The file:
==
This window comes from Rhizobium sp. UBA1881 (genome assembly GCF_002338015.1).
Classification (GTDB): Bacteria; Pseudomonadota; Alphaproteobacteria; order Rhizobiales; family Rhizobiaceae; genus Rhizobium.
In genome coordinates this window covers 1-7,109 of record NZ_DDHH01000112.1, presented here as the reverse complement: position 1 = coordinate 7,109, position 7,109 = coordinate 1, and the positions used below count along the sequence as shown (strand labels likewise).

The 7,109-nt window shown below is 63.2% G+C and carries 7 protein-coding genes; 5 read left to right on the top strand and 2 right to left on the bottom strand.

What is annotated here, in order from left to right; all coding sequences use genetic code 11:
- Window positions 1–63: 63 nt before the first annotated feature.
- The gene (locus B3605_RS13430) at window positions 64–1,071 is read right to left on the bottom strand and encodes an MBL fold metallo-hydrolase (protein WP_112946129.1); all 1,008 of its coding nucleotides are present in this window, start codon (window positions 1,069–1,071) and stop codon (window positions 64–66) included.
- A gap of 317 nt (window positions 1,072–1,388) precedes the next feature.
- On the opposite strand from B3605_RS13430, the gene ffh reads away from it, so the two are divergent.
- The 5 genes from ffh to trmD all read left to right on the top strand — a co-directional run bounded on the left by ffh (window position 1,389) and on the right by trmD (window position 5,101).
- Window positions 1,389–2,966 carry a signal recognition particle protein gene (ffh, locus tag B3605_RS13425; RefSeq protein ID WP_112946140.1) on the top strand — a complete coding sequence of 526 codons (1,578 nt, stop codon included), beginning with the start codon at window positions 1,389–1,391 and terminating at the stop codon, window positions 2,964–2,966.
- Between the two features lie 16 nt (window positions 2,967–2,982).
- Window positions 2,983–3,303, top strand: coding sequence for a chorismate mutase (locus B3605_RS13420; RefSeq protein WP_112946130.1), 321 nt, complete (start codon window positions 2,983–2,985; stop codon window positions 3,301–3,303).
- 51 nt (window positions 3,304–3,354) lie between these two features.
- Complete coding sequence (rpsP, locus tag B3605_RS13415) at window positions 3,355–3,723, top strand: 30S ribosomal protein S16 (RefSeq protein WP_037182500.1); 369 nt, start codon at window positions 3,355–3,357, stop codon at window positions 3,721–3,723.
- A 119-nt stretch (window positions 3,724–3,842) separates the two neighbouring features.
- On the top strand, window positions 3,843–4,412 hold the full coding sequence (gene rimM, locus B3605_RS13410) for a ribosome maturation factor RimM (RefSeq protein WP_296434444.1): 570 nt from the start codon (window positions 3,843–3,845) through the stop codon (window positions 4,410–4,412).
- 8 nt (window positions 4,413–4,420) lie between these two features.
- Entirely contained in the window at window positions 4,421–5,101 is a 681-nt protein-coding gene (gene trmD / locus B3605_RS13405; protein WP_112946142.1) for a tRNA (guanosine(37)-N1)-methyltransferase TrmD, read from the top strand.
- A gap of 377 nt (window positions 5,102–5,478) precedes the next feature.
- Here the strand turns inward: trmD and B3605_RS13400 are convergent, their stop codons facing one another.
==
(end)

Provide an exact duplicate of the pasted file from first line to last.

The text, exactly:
This window comes from Rhizobium sp. UBA1881 (genome assembly GCF_002338015.1).
Classification (GTDB): Bacteria; Pseudomonadota; Alphaproteobacteria; order Rhizobiales; family Rhizobiaceae; genus Rhizobium.
In genome coordinates this window covers 1-7,109 of record NZ_DDHH01000112.1, presented here as the reverse complement: position 1 = coordinate 7,109, position 7,109 = coordinate 1, and the positions used below count along the sequence as shown (strand labels likewise).

The 7,109-nt window shown below is 63.2% G+C and carries 7 protein-coding genes; 5 read left to right on the top strand and 2 right to left on the bottom strand.

What is annotated here, in order from left to right; all coding sequences use genetic code 11:
- Window positions 1–63: 63 nt before the first annotated feature.
- The gene (locus B3605_RS13430) at window positions 64–1,071 is read right to left on the bottom strand and encodes an MBL fold metallo-hydrolase (protein WP_112946129.1); all 1,008 of its coding nucleotides are present in this window, start codon (window positions 1,069–1,071) and stop codon (window positions 64–66) included.
- A gap of 317 nt (window positions 1,072–1,388) precedes the next feature.
- On the opposite strand from B3605_RS13430, the gene ffh reads away from it, so the two are divergent.
- The 5 genes from ffh to trmD all read left to right on the top strand — a co-directional run bounded on the left by ffh (window position 1,389) and on the right by trmD (window position 5,101).
- Window positions 1,389–2,966 carry a signal recognition particle protein gene (ffh, locus tag B3605_RS13425; RefSeq protein ID WP_112946140.1) on the top strand — a complete coding sequence of 526 codons (1,578 nt, stop codon included), beginning with the start codon at window positions 1,389–1,391 and terminating at the stop codon, window positions 2,964–2,966.
- Between the two features lie 16 nt (window positions 2,967–2,982).
- Window positions 2,983–3,303, top strand: coding sequence for a chorismate mutase (locus B3605_RS13420; RefSeq protein WP_112946130.1), 321 nt, complete (start codon window positions 2,983–2,985; stop codon window positions 3,301–3,303).
- 51 nt (window positions 3,304–3,354) lie between these two features.
- Complete coding sequence (rpsP, locus tag B3605_RS13415) at window positions 3,355–3,723, top strand: 30S ribosomal protein S16 (RefSeq protein WP_037182500.1); 369 nt, start codon at window positions 3,355–3,357, stop codon at window positions 3,721–3,723.
- A 119-nt stretch (window positions 3,724–3,842) separates the two neighbouring features.
- On the top strand, window positions 3,843–4,412 hold the full coding sequence (gene rimM, locus B3605_RS13410) for a ribosome maturation factor RimM (RefSeq protein WP_296434444.1): 570 nt from the start codon (window positions 3,843–3,845) through the stop codon (window positions 4,410–4,412).
- 8 nt (window positions 4,413–4,420) lie between these two features.
- Entirely contained in the window at window positions 4,421–5,101 is a 681-nt protein-coding gene (gene trmD / locus B3605_RS13405; protein WP_112946142.1) for a tRNA (guanosine(37)-N1)-methyltransferase TrmD, read from the top strand.
- A gap of 377 nt (window positions 5,102–5,478) precedes the next feature.
- Here the strand turns inward: trmD and B3605_RS13400 are convergent, their stop codons facing one another.